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Capsaicin for Weight Loss

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Updated January 01, 2012

Written or reviewed by a board-certified physician. See About.com's Medical Review Board.

Capsaicin, a natural substance sourced from chili peppers, is said to support weight loss. Proponents claim that the compound can help speed up metabolism and reduce fat tissue, as well as curb overeating by taming appetite. While scientists have yet to confirm that capsaicin can serve as a weight loss aid, some early studies suggest that this spicy chemical may be of some benefit to those trying to slim down.

The Science Behind Capsaicin and Weight Loss

Here's a look at several findings from studies on capsaicin and weight loss:

1) Capsaicin and Appetite

Upping your capsaicin intake may ease your appetite, according to a 2009 study from the journal Clinical Nutrition. In an experiment involving 27 healthy volunteers, researchers found that consuming a combination of capsaicin and green tea led subjects to feel less hungry and take in fewer calories.

Another 2009 study (published in the European Journal of Nutrition) found that capsaicin may help decrease ghrelin (a hormone involved in promoting hunger).

2) Capsaicin and Metabolism

A number of laboratory and animal studies show that capsaicin may help rev up thermogenesis (a biological process involved in burning calories). However, there is currently a lack of studies testing capsaicin's ability to boost metabolism in humans.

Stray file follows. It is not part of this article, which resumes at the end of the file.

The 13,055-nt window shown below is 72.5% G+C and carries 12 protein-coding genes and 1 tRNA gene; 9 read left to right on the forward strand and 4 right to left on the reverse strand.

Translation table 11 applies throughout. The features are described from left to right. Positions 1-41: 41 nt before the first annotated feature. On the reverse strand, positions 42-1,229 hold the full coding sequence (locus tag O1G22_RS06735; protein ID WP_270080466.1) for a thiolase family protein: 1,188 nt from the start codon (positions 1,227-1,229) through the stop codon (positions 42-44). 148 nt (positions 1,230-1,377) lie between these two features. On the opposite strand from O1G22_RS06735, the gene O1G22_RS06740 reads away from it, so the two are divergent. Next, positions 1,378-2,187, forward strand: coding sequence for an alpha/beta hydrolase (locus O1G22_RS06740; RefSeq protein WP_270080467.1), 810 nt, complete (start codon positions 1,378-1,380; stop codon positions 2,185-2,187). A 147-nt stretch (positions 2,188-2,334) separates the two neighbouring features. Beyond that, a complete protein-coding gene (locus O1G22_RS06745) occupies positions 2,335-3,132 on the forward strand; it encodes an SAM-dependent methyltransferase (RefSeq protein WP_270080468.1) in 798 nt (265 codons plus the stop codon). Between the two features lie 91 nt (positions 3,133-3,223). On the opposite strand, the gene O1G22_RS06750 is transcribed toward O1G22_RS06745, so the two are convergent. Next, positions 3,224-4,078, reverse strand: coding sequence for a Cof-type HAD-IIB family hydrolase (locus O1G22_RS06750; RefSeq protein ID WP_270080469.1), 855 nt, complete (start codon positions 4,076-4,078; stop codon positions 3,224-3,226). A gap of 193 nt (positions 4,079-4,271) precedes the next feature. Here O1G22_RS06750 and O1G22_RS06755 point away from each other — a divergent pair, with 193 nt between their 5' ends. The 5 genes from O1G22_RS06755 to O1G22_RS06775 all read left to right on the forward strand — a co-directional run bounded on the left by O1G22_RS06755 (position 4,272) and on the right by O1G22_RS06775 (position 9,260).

3) Capsaicin and Body Fat

Preliminary research indicates that capsaicin may help fight the buildup of body fat. In tests on rats fed a high-fat diet, the authors of a 2010 study from the Journal of Proteome Research found that capsaicin stimulated certain proteins known to break down fat and inhibited the actions of proteins involved in producing fat.

Is Capsaicin Safe for Weight Loss?

Although capsaicin is generally considered safe when consumed in foods, capsaicin supplements may cause some side effects (such as stomach irritation and aggravation of ulcers and heartburn). In addition, capsaicin supplements may interact with certain medications (including aspirin and blood-thinning drugs).

Should You Use Capsaicin for Weight Loss?

Due to the lack of supporting research, it's too soon to recommend capsaicin supplements for weight loss. However, increasing your capsaicin intake by eating chili peppers or chili-pepper-based sauces may be beneficial to your overall health (partly due to the compound's antioxidant effects). If you're considering the use of capsaicin supplements for weight loss, make sure to consult your physician before starting your supplement regimen.

Sources:

Galgani JE, Ravussin E. "Effect of dihydrocapsiate on resting metabolic rate in humans." Am J Clin Nutr. 2010 Nov;92(5):1089-93.

Joo JI, Kim DH, Choi JW, Yun JW. "Proteomic analysis for antiobesity potential of capsaicin on white adipose tissue in rats fed with a high fat diet." J Proteome Res. 2010 Jun 4;9(6):2977-87.

Reinbach HC, Smeets A, Martinussen T, Møller P, Westerterp-Plantenga MS. "Effects of capsaicin, green tea and CH-19 sweet pepper on appetite and energy intake in humans in negative and positive energy balance." Clin Nutr. 2009 Jun;28(3):260-5.

Smeets AJ, Westerterp-Plantenga MS. "The acute effects of a lunch containing capsaicin on energy and substrate utilisation, hormones, and satiety." Eur J Nutr. 2009 Jun;48(4):229-34.

Westerterp-Plantenga M, Diepvens K, Joosen AM, Bérubé-Parent S, Tremblay A. "Metabolic effects of spices, teas, and caffeine." Physiol Behav. 2006 Aug 30;89(1):85-91.

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